Edged Linen Wrap

Not much is more meditative to me than crocheting along a hemmed edge. This is not due to expertise; I am a knitter first and foremost. In fact, this is the only type of crochet I know how to do (if you discount making a chain for a provision cast on). But, oh, the joy it brings…

With a single hook in one hand and the softest of yarns flowing through the fingers of my other hand, a rhythm takes over, and in no time, a simple hemmed rectangle has totally transformed into a gorgeous wrap, seemingly with no effort at all.

I outlined Robert Kaufman’s crisp Waterford Linen with Purl Soho’s merino beauty, Line Weight. Its brilliant color and graphic stitches highlight the natural hand and drape of the Waterford Linen, softening its edge with the wool’s subtle bloom.

This feminine, modern wrap continues to comfort and soothe me with each wear. I hope you’re inspired to whip one up for those cool summer nights to come. -Laura


NOTE: This is enough fabric and yarn to make two wraps!


Finished Measurements: 26 inches wide by 71 inches long


For a a step-by-step photo tutorial of the techniques used in this pattern, please see our Flannel Receiving Blankets pattern by clicking here.


Cut and Wind

Cut the fabric lengthwise along the fabric's fold into two 27-inch by 72-inch rectangles. You will use only one of the rectangles; save the other for another use (like another wrap!).

Wind the yarn into a ball. Place it to the side for now.

Pin and Sew

Fold and press each edge of the fabric ¼ inch toward the wrong side.

Fold and press each edge ¼ inch toward the wrong side once more.

Pin the folds in place and sew down with an edgestitch.

Crochet the Edge

Note: You will be piercing the fabric approximately every ½ inch. You can mark the fabric using a Chaco Marker if you would like a guide or you can just eye-ball it.

Orient the fabric so the right side is facing you.

Beginning approximately 1 inch from a corner, insert hook just below the hemmed edge. Pull a loop through. Grab the yarn from the back and pull it through the loop you just made.

Insert hook back through the same hole, and make a single crochet along the edge of the fabric.

*Chain one.

Insert hook approximately 1/2 inch from the previous hole, and make a single crochet.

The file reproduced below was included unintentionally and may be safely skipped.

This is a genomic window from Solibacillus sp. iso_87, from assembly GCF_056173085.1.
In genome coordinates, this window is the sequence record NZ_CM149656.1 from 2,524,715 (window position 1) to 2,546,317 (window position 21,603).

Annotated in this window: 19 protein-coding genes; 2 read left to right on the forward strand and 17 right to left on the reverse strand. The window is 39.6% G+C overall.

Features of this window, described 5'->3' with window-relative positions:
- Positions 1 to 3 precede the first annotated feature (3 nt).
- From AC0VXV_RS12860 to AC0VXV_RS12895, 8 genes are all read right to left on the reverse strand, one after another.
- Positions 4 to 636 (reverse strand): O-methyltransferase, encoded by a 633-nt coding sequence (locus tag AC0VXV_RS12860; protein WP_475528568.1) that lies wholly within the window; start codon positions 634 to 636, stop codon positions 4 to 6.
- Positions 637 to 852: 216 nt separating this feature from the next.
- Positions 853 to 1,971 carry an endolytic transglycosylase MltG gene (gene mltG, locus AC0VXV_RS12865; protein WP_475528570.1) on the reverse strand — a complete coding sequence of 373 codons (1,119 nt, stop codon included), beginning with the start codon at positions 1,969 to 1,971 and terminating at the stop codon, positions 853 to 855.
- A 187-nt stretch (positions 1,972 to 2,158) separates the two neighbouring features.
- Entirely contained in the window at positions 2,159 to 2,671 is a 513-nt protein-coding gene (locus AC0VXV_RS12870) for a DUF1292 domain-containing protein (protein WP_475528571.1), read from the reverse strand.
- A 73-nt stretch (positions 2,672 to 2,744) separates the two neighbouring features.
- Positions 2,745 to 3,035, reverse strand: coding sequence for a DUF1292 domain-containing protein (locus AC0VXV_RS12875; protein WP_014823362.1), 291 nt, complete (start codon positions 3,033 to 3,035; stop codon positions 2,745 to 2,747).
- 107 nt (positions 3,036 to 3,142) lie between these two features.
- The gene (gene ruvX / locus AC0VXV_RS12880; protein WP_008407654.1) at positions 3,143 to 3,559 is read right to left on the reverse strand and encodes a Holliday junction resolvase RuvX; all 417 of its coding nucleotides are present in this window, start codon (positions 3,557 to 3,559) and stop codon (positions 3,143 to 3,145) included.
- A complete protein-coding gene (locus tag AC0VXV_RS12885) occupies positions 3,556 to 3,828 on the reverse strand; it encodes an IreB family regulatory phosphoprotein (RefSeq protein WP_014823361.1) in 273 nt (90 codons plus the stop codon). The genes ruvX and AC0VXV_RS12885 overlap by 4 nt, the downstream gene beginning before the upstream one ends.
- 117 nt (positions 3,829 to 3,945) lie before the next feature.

Insert hook back through the same hole, and make a single crochet

Insert hook through the same hole, for a third time. Make a single crochet.

Repeat from * until you reach the corner.

Turn the Corner

After you’ve made the cluster of single crochets right before the corner, chain 3 (rather than 1). For the next stitch (the first of the new side) insert the hook into the last hole you made.

Continue around the 2nd, 3rd and 4th edges of the wrap, turning each corner as described, until you reach the hole where you first began.

Connect at the End

Chain one.

Insert hook into the first hole, where you began, and make a single crochet.

Cut yarn and pull it through. Using a tapestry needle, weave in the ends.

13 Responses to Edged Linen Wrap

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  1. Nancy says:


    I love this – what a great way to mix several materials and skills. Do you think it would work as a narrow scarf (say 12" to 13")?

    Thank you!

  2. Viviane says:

    This calls for a video tutorial!
    Or is there one already?

  3. EL says:

    Lovely work. What is a size A crochet hook? The metal ones start with B and go up, the steel ones start with 0) and go down. (?)

  4. purl bee says:

    HI Viviane-

    We don't have a video on this but there are photos and further explanations on the flannel receiving blankets project linked in the project.

    Please let us know if you have any more questions!


  5. purl bee says:

    Hi Nancy-

    Yes, we think that this technique would work great at a narrow scarf. It basically works for any width or shape!



  6. Pauline says:

    Check out hook chart at, the steel hooks are classified by numbers. I am guessing a size 1 or 2 hook, approx. 2mm. would get you the gauge you need.

  7. purl bee says:

    Hi EL,
    Size A crochet hook converts to a 2mm. Other people have used Size B for this project and it has worked successfully. I would use whatever the smallest size hook you have that you can still grab the yarn with. The smaller the hook, the smaller the puncture point.
    Thanks for writing in.

  8. Julie Sawyer says:

    Laura, To photograph your delicate handwork so close shows courage to me. Thank you for sharing all your work. Your craftsmanship is inspiring!

  9. Karen says:

    Hi – this is a beautiful project and I've ordered the linen and yarn to make it for a dear friend who is going to a weding this summer in Europe! My question is – should I wash the linen before I begin the sewing/crocheting? Thanks very much for your lovely and inspiring work!

  10. purl bee says:

    Hi Karen…
    Great question.
    You can wash the linen before hand. This will help prevent any warping that may occur in the wrap's first wash.
    Thanks for writing in.

  11. Annabelle says:

    Do you know approximately how many yards yarn were used?

  12. purl bee says:

    Hi Annabelle,
    Less than 1/2 a skein was used. I would estimate 200 yards.

  13. Jen says:

    I LOVE this, but really, really need a 30 second video demo.

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